By Indiewire | Indiewire April 25, 2001 at 2:0AM
DAILY NEWS: LAFF Film Nabbed by IFC; NEA's Ivey Stepping Down
by Eugene Hernandez and Maud Kersnowski/indieWIRE
>> "The Chateau" Acquired by IFC Films after LA Film Fest Debut
(indieWIRE/04.25.01) -- The Los Angeles Film Festival is generally thought
of as a festival where deals are begun, but not announced. But yesterday,
IFC Films snapped up the domestic rights to Jesse Peretz's "The Chateau" after a weekend screening. Some are wondering if this year will prove to be
the exception to rule for the renamed festival since the buzz is that "The
Chateau" isn't the only film that has buyers thinking of pulling out their
"We are truly excited to be releasing this film and plan to aggressively get
behind it in order to reach as wide an audience as possible," Bob Berney,
Senior Vice President of Marketing and Distribution for IFC Films said.
The film starring Paul Rudd ("Cider House Rules," "Wet Hot American Summer") and Romany Malco ("Ticker," "True Vinyl," "The Prime Gig") was produced by Scott Macaulay and Robin O'Hara. It is a GreeneStreet Films presentation of a Forensic Films production in association with Crossroads Films. The deal for the digitally shot feature was negotiated by John Sloss of Cinetic Media, Vickie Cherkas of GreeneStreet and IFC's Jonathan Sehring and Berney.
Calling the movie "a textbook case for wanna-be DV auteurs" in the indieWIRE
review published after the film's debut in Rotterdam this year, critic G.
Allen Johnson added, "Sure, it uses handheld camera movements, but with
sense and sensibility. It uses natural lighting, but often to achieve a
subdued sumptuousness. And most of all, it is, despite its wacky plotting, a
work of restraint, proving again that it is the content, not the form, which
makes good cinema." The film will screen again at the LA Film Fest this
weekend. [Maud Kersnowski]
READ indieWIRE's REVIEW of "The Chateau" at indieWIRE.com:
>> Ivey to Step Down Early from NEA Chairman Post
(indieWIRE/04.25.01) -- Bill Ivey, the Chairman of the National Endowment
for the Arts, has submitted a letter of resignation to President George W.
Bush, effective September 30, 2001, eight months before his four-year term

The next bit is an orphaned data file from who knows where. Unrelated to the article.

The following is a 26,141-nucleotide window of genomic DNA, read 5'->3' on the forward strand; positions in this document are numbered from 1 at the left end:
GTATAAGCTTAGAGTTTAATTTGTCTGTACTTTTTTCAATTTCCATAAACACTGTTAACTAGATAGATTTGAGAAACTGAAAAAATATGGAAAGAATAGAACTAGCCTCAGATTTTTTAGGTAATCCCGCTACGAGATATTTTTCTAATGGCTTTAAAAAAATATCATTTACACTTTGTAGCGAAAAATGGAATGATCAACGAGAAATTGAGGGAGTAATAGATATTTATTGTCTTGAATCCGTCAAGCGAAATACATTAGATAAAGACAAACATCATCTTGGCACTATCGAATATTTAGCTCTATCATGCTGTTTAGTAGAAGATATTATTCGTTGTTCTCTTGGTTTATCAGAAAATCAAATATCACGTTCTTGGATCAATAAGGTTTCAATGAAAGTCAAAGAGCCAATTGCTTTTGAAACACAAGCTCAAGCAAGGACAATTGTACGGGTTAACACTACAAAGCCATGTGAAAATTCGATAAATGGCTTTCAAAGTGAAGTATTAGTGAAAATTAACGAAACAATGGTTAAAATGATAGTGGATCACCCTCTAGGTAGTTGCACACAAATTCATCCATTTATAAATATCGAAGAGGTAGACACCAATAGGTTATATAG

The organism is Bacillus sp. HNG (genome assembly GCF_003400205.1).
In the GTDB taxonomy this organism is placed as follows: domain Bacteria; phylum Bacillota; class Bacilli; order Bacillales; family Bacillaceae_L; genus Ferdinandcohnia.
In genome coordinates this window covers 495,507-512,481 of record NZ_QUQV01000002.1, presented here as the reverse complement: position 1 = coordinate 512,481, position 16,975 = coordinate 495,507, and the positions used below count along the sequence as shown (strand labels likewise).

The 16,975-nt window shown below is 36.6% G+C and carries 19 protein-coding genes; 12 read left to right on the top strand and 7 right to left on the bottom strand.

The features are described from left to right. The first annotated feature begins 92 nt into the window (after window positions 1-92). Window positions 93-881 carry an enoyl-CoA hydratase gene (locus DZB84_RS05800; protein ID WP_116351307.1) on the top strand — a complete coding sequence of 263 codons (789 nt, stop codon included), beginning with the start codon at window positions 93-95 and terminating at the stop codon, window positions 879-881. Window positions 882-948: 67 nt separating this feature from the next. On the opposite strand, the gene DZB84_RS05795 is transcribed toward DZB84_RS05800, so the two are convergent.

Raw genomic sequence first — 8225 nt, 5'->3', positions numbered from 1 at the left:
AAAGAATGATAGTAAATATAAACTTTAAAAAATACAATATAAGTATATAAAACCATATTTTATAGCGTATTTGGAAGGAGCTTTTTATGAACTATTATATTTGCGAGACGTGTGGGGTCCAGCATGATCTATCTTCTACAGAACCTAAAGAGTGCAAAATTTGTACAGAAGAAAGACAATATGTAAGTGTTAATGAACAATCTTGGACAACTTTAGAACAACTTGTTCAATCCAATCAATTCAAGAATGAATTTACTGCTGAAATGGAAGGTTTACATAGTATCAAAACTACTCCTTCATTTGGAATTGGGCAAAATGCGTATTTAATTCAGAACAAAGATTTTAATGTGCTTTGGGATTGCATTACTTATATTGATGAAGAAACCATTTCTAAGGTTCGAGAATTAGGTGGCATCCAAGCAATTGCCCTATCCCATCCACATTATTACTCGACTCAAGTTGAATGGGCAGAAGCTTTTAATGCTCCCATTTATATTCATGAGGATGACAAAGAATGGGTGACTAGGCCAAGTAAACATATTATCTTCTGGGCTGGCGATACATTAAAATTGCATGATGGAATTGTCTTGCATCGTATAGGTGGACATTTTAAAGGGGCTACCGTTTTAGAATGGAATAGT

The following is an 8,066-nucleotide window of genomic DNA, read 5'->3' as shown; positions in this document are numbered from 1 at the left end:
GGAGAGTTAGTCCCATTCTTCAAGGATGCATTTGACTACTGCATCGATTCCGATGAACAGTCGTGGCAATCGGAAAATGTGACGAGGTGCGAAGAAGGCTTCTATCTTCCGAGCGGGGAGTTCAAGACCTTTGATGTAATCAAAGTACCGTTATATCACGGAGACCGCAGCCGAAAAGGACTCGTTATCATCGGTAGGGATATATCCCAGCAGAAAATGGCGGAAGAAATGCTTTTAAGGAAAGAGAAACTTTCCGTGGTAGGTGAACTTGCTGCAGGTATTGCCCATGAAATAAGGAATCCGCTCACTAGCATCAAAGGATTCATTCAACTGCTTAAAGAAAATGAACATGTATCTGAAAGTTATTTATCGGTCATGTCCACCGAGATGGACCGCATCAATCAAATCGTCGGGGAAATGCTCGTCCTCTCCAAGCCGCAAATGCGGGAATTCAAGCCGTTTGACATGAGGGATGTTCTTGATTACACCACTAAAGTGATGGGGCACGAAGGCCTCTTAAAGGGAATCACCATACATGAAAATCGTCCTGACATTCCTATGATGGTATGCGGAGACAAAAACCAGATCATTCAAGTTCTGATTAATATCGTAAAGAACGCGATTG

was to have ended.
"My hope is that by announcing now that I will step down at the end of this
fiscal year, the new administration will be able to move efficiently to
choose new leadership for the Arts Endowment," Ivey said in a prepared
statement yesterday issued by the NEA. "I will continue to work aggressively
with this Congress to complete the budget appropriations process for Fiscal
Year 2002 and to ensure that there is a smooth transition within the Office
A musician with degrees in history, folklore, and ethnomusicology, Ivey
received unanimous confirmation in 1998. According to an NEA announcement
yesterday, he secured an increase in funding of $7 million, mostly for arts
education, the first jump since 1992.
According to the Associated Press, Ivey had expressred an intention to stay
in his post if he could secure support from the Bush administration. The
AP said last night that Congress has yet to approve the Bush proposal for
an NEA budget at the same level -- $105 million.
From 1971 through 1998, Ivey ran the Country Music Foundation, an education
and research organization based in Nashville. [Eugene Hernandez]
>> YESTERDAY in indieWIRE DAILY NEWS: LAFF Report; 34 More in Cannes; Japanese Legend Dies
(indieWIRE/04.23.01) -- As the treatened strike looms, the LAFF takes note,
meanwhile Cannes has added three new films to Un Certain Regard and planned
an outdoor screening. Also today, remembering legendary Japanese
director/artist, Hiroshi Teshigahara.
GET YESTERDAY'S Daily News @ indieWIRE.com: